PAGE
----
To prepare, Mr. Russell brought together more than 15 highly skilled musician and singer-friends. In just four days we were fully rehearsed and ready to hit the road. What made that 'Mad Dogs' tour so successful was the tribal connection between the audience and Joe and my band. It was like the rock 'n' roll revues I saw as a kid in Oklahoma."
Mr. Russell also began writing songs without a collaborator. I found the process difficult until I stopped trying to be the writer and performer at the same time," he said. Mr. Russell soon made a few adjustments. I'd record myself playingpiano off the top of my head. After about 20 minutes, I'd wind up with enough for 2½ songs. I'd listen back, edit, moan a melody and add syllables for the words."
Lyrics were a little trickier. I used to write on pads with a pen but had trouble reading the words the next day. Years later, Bob Dylan taught me to just write and write on a laptop computer. Then I'd print that out. When it was time to write a song, I'd go through the pages and sing melodies to words that moved me."
Today, songs come faster. At the risk of sounding immodest, I can write you one right now," he said. Turns out Elton is the same way. I really thought my career was over, that I couldn't do this anymore. Elton changed that with our last album and by encouraging me on this one. Looks like I still have it."
As you probably sense, it was a marvelous afternoon—the two of us talking while facing his large flat-screen TV as a basketball game played out with the volume muted. His trademark sunglasses off, Leon had the demeanor of a frontier judge, the kind who would have a gold pocket watch and small fancy French pistols hidden in unsuspecting places.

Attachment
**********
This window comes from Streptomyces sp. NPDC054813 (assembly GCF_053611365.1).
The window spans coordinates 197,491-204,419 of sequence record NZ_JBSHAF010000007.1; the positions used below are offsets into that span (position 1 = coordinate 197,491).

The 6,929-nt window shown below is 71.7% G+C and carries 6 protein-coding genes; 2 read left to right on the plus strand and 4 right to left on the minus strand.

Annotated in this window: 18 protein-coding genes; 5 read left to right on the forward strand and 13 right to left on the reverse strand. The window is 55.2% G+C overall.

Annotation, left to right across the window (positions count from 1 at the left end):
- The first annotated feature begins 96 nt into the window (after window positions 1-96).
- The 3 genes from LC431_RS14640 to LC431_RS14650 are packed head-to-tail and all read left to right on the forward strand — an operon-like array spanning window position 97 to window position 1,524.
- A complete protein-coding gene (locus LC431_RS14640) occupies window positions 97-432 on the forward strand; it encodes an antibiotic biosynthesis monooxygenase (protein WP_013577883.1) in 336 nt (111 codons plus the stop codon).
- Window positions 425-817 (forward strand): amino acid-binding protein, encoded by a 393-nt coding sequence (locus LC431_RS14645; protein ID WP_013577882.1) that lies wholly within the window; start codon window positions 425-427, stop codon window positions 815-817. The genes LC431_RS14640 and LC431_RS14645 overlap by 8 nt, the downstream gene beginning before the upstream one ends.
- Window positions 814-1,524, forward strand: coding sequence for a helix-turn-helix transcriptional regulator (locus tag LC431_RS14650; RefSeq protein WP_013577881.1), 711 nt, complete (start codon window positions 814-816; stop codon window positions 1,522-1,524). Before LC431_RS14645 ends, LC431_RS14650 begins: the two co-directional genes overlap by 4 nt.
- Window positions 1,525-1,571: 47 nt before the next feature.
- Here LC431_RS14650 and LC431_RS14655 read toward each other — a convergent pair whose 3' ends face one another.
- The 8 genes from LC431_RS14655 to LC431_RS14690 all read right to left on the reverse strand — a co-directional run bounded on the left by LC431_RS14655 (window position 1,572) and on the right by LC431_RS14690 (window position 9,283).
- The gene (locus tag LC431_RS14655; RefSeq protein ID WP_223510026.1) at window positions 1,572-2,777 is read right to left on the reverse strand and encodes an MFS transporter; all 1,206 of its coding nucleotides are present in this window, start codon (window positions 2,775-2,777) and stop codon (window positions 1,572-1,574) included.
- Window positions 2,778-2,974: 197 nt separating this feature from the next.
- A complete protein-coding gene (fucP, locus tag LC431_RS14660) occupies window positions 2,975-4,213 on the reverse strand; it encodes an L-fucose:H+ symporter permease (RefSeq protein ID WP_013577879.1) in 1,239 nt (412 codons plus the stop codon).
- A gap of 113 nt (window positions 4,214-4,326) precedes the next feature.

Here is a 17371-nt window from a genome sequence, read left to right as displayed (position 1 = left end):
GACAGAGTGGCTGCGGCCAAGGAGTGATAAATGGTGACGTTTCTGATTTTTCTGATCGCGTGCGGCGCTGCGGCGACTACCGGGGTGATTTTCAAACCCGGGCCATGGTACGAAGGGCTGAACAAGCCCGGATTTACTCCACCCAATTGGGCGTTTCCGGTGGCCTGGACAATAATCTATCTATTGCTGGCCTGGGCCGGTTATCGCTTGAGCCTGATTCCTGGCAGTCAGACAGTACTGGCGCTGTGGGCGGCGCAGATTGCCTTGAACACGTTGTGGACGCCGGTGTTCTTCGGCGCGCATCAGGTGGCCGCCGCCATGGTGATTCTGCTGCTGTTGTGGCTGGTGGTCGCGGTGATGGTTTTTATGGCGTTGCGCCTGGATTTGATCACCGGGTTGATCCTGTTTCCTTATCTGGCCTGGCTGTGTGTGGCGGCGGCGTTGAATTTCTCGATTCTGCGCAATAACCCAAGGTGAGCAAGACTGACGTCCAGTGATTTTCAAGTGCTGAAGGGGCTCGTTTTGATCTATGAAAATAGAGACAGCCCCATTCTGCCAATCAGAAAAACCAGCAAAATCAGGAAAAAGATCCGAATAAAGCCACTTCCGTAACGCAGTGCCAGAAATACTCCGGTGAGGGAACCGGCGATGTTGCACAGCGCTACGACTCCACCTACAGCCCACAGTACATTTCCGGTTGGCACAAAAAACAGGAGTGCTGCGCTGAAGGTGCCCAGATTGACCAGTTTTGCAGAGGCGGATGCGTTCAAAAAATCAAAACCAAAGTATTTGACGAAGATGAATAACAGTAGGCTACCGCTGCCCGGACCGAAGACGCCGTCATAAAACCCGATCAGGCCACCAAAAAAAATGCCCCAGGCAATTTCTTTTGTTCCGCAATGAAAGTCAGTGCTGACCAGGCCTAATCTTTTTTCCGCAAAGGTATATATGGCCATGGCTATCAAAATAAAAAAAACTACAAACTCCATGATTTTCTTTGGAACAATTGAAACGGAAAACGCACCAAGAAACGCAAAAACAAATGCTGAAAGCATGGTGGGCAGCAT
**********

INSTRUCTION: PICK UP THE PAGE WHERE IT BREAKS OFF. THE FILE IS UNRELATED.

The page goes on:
Leon's lifelong passion was music, and he was in his own skin singing, playing piano or both. He also could do it all—rock, R&B, soul, country and the American songbook. Only when he was singing and playing was he truly communicating. Born in Oklahoma, Leon was proud of his rural beginnings. But like fellow country boy and studio musician Glen Campbell, Leon loved making you think he was a hick lost in the fog of a big city. That gag lasted until he began to play piano, at which point Leon's peers typically stared in wonder as he stirred up a musical flavor none could match. A hick indeed.
Last night I was e-chatting with singer-songwriter Jackie DeShannon about Leon: Hi Marc, Leon was the best. I knew he was a genius the moment I heard him play. He will be missed. A one-of-a-kind musical painting. There won't be another like him. Love you, Leon."
JazzWax clips. Here are my favorite Leon Russell songs and recordings:
Here's Leon Russell in 1964 on TV's Shindig playing Roll Over Beethoven...
Here's Gary Lewis and the Playboys' Everybody Loves a Clown, a rather sophisticated pop song co-written by Leon Russell, who also is playing piano...